Civic Participation and Democracy

THINKING FOR OURSELVES

Civic Participation and Democracy

By Shea Howell

Michigan Citizen, Nov. 7-13, 2010

Last weekend Amnesty International, USA, held its Midwest regional conference in Detroit. AI describes itself as “people from across the world standing up for humanity and human rights. Our purpose is to protect people wherever justice, freedom, truth and dignity are denied. We investigate and expose abuses, educate and mobilize the public and help transform societies to create a safer, more just world.”

As part of this mission, AI chose to shine a light on the human rights issues raised by the shrinking of Detroit. At the concluding discussion of the conference, it was abundantly clear that the combined efforts of government, corporate elites and foundations are raising serious human rights questions. Basic human rights, articulated in the Universal Declaration of Human Rights adopted at the founding of the United Nations, are being challenged on several fronts. The Declaration establishes fundamental rights to the protection of persons and property, participation in government, work, education and the full development of the human personality.

Heaster Wheeler, Executive Director of the Detroit NAACP, talked about the foreclosure crisis, saying, “Where we live should not determine if we live.” He said that policies pursued by predatory lenders have “stripped away” our communities. Bankole Thompson of the Michigan Chronicle said, “Detroit is ground zero for the economic crisis.” He noted that the politics of language was critical to our thinking about this moment and raised questions about the term “rightsizing.” Peter Hammer of Wayne State University Law School talked about the privatizing of hospitals in Detroit and health disparities between African Americans and whites. Ron Scott of the Detroit Coalition against Police Brutality said, “We need urgent action in urban America.” Talking about the human rights abuses of just the past few weeks, Scott advocated a law requiring mandatory reporting of police abuse, just as we do for child abuse.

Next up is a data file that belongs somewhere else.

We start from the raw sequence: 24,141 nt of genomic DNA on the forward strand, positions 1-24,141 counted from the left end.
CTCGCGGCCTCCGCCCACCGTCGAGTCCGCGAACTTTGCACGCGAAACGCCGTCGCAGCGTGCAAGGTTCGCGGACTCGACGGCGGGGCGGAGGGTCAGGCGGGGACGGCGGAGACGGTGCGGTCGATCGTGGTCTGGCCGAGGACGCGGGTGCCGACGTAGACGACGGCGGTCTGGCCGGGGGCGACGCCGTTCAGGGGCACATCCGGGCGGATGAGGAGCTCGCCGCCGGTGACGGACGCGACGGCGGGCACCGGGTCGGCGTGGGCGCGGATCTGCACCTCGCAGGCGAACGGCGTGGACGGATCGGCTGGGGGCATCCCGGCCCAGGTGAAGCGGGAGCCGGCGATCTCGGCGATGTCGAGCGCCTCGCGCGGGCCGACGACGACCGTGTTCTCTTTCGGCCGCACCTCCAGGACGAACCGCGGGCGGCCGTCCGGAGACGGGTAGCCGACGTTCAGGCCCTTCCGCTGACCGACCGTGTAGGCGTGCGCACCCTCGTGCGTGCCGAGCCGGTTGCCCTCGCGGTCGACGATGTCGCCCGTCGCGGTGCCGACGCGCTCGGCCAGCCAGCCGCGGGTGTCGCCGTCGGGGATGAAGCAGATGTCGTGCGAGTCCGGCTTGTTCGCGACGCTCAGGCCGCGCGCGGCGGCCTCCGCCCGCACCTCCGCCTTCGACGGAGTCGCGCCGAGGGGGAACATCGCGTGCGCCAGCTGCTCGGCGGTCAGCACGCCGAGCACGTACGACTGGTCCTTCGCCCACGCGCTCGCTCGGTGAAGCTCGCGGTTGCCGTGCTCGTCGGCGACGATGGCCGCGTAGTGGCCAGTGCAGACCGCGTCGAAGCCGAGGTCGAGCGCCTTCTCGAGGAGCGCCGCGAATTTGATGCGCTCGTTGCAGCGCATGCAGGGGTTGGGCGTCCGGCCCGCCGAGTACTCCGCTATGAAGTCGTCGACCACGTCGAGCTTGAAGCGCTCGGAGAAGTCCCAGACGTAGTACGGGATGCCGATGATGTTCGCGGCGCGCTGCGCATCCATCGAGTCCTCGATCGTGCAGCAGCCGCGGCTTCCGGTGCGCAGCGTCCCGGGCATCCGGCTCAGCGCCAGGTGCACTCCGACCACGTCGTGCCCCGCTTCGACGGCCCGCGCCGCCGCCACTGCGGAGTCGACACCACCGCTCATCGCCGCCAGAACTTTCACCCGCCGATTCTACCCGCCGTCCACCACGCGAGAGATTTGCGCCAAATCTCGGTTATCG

My responsibility was to talk about “civic participation.” The Universal Declaration does not use this term. Instead it says “Everyone has a right to freedom of peaceful assembly,” to “take part in the government of his country directly or through freely chosen representatives,” and to public service.” It says the “will of the people shall be the basis for the authority of government.”

This perspective clarified how much the term “civic participation” is becoming a catch phrase propagated by corporations and foundations to diminish democracy. Over this last year, we in Detroit have seen a call for “civic participation” that is designed to limit the public sphere, to provide a cover for efforts to move us toward privatization , and to make human beings pay for what we should have as a basic right: the safety of home and person, education and the bounty of the natural world.

The town hall meetings staged by Emergency Financial Manger Robert Bobb were the clearest example of this misuse of “civic participation” After declaring he would close more than 50 schools, Bobb embarked on a “civic participation” process that allowed each school 20 minutes to justify its existence. He then went ahead and closed most of the schools, justifying his actions in the name of public input.

This experience has influenced the reaction of many Detroit citizens to Mayor Bing’s plan to reshape the city. Further, the refusal of Mayor Bing to campaign on the issue of land use has heightened suspicions that the interests of the people are being sacrificed to the interests of big business.

A new democracy is beginning to take shape throughout the city as Detroiters engage with one another to recreate civic life. From the neighborhood gatherings to discuss community gardens, to gatherings on how to bring peace and safety to our streets, people in Detroit are exercising a new power for making decisions about our lives. These experiences of making decisions about the things that matter expose the hollowness of “civic participation.” As we nurture and develop this new democracy, we will need the support of organizations like Amnesty International. ___________________________________________


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